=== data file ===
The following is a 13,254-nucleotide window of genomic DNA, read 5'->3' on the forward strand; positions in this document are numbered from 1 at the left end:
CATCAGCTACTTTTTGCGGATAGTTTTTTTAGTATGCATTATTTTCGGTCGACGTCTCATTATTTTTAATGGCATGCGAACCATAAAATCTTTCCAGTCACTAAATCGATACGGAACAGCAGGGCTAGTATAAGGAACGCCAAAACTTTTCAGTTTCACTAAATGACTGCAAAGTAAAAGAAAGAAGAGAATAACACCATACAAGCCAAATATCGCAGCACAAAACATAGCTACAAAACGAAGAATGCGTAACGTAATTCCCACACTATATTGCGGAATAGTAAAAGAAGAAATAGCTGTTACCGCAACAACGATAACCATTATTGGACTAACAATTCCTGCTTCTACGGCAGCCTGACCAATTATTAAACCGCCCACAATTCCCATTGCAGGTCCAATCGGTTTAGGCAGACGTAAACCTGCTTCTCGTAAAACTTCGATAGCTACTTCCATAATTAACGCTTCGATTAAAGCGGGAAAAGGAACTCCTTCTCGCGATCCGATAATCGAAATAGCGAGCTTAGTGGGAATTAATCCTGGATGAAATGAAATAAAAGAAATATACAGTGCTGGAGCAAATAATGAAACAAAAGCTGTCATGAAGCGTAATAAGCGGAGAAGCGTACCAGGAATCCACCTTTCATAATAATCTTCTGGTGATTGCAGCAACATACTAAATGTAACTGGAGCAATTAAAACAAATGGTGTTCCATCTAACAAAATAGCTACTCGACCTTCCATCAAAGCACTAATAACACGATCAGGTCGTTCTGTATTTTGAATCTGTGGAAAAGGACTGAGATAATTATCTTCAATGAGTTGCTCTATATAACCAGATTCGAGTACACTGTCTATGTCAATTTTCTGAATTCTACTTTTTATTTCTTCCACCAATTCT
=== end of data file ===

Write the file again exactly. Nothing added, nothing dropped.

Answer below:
The following is a 13,254-nucleotide window of genomic DNA, read 5'->3' on the forward strand; positions in this document are numbered from 1 at the left end:
CATCAGCTACTTTTTGCGGATAGTTTTTTTAGTATGCATTATTTTCGGTCGACGTCTCATTATTTTTAATGGCATGCGAACCATAAAATCTTTCCAGTCACTAAATCGATACGGAACAGCAGGGCTAGTATAAGGAACGCCAAAACTTTTCAGTTTCACTAAATGACTGCAAAGTAAAAGAAAGAAGAGAATAACACCATACAAGCCAAATATCGCAGCACAAAACATAGCTACAAAACGAAGAATGCGTAACGTAATTCCCACACTATATTGCGGAATAGTAAAAGAAGAAATAGCTGTTACCGCAACAACGATAACCATTATTGGACTAACAATTCCTGCTTCTACGGCAGCCTGACCAATTATTAAACCGCCCACAATTCCCATTGCAGGTCCAATCGGTTTAGGCAGACGTAAACCTGCTTCTCGTAAAACTTCGATAGCTACTTCCATAATTAACGCTTCGATTAAAGCGGGAAAAGGAACTCCTTCTCGCGATCCGATAATCGAAATAGCGAGCTTAGTGGGAATTAATCCTGGATGAAATGAAATAAAAGAAATATACAGTGCTGGAGCAAATAATGAAACAAAAGCTGTCATGAAGCGTAATAAGCGGAGAAGCGTACCAGGAATCCACCTTTCATAATAATCTTCTGGTGATTGCAGCAACATACTAAATGTAACTGGAGCAATTAAAACAAATGGTGTTCCATCTAACAAAATAGCTACTCGACCTTCCATCAAAGCACTAATAACACGATCAGGTCGTTCTGTATTTTGAATCTGTGGAAAAGGACTGAGATAATTATCTTCAATGAGTTGCTCTATATAACCAGATTCGAGTACACTGTCTATGTCAATTTTCTGAATTCTACTTTTTATTTCTTCCACCAATTCT